30 complete contract farming course by FAO-IFAD

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Over 30 government official, including law and policy maker, leaders of cooperatives from the private agribusiness sector, NGO’s and stakeholders have completed a four course on contract farming course at Umubano Hotel, Kigali.

Organized by FAO-IFAD, under the theme “Legal and Operational Aspects of Contract Farming Schemes” the workshop was focused in increasing linkages between farmers and agribusiness firms, so as to address many challenges that include access to farm inputs, modern technologies, finance and markets faced by smallholder farmers who provide up to 80% of the food in Rwanda.

During the official launch of the course, FAO Country Representative to Rwanda, Mr. Attaher Maiga said that Rwanda is rapidly urbanizing and experiencing fast economic and population growth rates and as a result of these social and demographic trends, nutritional habits are changing and so is the demand for food attributes such as the ones associated with quality, diversity and supply regularity is growing.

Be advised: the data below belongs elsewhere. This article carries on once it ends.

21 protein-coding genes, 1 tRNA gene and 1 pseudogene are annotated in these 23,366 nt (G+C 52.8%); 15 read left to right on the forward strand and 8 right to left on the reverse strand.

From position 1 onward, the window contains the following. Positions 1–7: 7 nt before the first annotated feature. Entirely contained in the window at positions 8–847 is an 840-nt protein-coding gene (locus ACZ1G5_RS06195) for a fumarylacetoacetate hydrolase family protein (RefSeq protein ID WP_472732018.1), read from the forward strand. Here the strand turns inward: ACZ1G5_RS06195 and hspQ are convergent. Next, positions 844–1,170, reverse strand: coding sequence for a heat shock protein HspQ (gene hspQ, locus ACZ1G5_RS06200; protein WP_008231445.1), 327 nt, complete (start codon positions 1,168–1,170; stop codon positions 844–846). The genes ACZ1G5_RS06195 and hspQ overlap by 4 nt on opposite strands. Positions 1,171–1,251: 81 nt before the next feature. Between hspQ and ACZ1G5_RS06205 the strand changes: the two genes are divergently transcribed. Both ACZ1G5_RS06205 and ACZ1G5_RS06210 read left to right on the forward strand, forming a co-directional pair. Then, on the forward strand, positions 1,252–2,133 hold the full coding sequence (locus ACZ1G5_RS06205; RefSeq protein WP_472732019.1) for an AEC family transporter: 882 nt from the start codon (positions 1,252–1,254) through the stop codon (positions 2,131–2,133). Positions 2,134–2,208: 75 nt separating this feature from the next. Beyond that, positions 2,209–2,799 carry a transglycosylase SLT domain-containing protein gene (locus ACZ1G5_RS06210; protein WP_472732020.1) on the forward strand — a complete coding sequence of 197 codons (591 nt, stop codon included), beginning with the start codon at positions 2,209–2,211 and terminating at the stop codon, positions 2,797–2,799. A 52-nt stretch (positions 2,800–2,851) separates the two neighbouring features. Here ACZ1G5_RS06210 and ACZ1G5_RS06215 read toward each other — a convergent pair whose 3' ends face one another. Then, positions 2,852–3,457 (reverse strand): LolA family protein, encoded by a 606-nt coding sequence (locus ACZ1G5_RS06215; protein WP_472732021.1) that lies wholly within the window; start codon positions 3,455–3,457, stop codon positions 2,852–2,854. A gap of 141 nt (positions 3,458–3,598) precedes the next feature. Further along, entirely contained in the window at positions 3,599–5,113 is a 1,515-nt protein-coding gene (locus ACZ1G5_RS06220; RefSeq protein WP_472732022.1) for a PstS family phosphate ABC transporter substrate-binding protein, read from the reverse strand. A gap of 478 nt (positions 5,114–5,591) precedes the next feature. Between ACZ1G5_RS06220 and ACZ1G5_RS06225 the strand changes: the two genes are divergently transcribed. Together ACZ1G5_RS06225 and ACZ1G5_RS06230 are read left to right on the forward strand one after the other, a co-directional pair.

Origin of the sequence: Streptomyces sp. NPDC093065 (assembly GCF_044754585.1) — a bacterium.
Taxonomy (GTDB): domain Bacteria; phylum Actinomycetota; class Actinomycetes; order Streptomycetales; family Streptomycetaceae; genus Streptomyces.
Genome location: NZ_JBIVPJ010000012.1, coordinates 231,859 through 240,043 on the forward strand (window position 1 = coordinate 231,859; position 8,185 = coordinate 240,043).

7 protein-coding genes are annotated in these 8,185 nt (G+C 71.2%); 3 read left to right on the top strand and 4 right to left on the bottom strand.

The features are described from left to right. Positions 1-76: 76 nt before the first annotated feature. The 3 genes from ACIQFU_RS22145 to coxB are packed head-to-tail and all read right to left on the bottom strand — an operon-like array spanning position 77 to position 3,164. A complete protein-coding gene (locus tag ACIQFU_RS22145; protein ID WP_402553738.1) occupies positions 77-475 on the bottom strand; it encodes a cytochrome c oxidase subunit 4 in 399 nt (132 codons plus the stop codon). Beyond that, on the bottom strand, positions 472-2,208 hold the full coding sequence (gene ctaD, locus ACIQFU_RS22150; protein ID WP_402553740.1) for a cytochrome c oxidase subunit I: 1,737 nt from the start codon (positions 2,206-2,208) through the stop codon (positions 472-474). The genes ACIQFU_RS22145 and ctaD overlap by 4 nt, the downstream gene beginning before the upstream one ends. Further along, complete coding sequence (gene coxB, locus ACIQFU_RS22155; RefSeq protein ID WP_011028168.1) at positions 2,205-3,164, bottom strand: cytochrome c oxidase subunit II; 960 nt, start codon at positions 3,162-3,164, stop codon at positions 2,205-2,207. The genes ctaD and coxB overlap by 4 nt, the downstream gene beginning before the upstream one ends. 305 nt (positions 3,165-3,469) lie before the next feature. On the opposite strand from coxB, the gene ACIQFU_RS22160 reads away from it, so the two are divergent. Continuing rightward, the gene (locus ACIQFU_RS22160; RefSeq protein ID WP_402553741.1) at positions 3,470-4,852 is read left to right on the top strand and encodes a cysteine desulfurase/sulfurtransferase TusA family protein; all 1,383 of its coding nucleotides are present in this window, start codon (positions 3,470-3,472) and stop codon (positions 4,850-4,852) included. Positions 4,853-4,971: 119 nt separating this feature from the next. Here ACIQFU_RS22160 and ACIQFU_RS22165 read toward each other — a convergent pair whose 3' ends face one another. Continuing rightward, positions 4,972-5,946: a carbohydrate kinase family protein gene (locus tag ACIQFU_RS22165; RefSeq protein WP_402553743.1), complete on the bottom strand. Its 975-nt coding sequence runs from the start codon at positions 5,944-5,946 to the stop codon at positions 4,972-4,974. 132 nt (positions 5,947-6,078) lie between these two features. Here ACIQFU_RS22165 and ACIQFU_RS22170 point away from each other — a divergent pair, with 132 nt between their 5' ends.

“Transformations that are taking place in Rwanda, and primarily in the so-called “beyond the farm gate activities” that include logistics, wholesaling, processing and retailing may further limit the access of smallholder farmers to the modernizing agricultural and food markets.” He added

Dr. Telesphore Ndabamenye, the head of the crop production and food security at RAB said that “Contract Farming” is one of the proven mechanisms that can be endorsed to improve productivity and smallholder farm extensiveness in food and agriculture systems.

“Both contractors and buyers of farm products can be guaranteed since they both have a binding agreement. In Rwanda, the concept has not yet started especially with some of the country because terrain and as well as the crops that are produced differ.” Dr. Ndabamenye added

In Rwanda, there some successful contract farming schemes in areas such as coffee and grain already exist but many small holder farmers do not understand the important of the concept.

Vincent Hamigyimana from Kinigi Potato Cooperative who attended the course, said “They learnt about different types of contracts, how they are formulated and to seek for legal advice for interpretation.”

The joint work initiative of FAO with UNIDROIT, AND IFAD aimed towards the development of the “Legal Guide on Contract Farming”, and was launched in 2015 and IFAD has generously provided FAO with a grant for a project to dissemate key messages and principles of this legal Guide.

Dr Ndabamenye further pointed out that, the participants are expected to implement what they have learnt, as well as train others in their respective districts.

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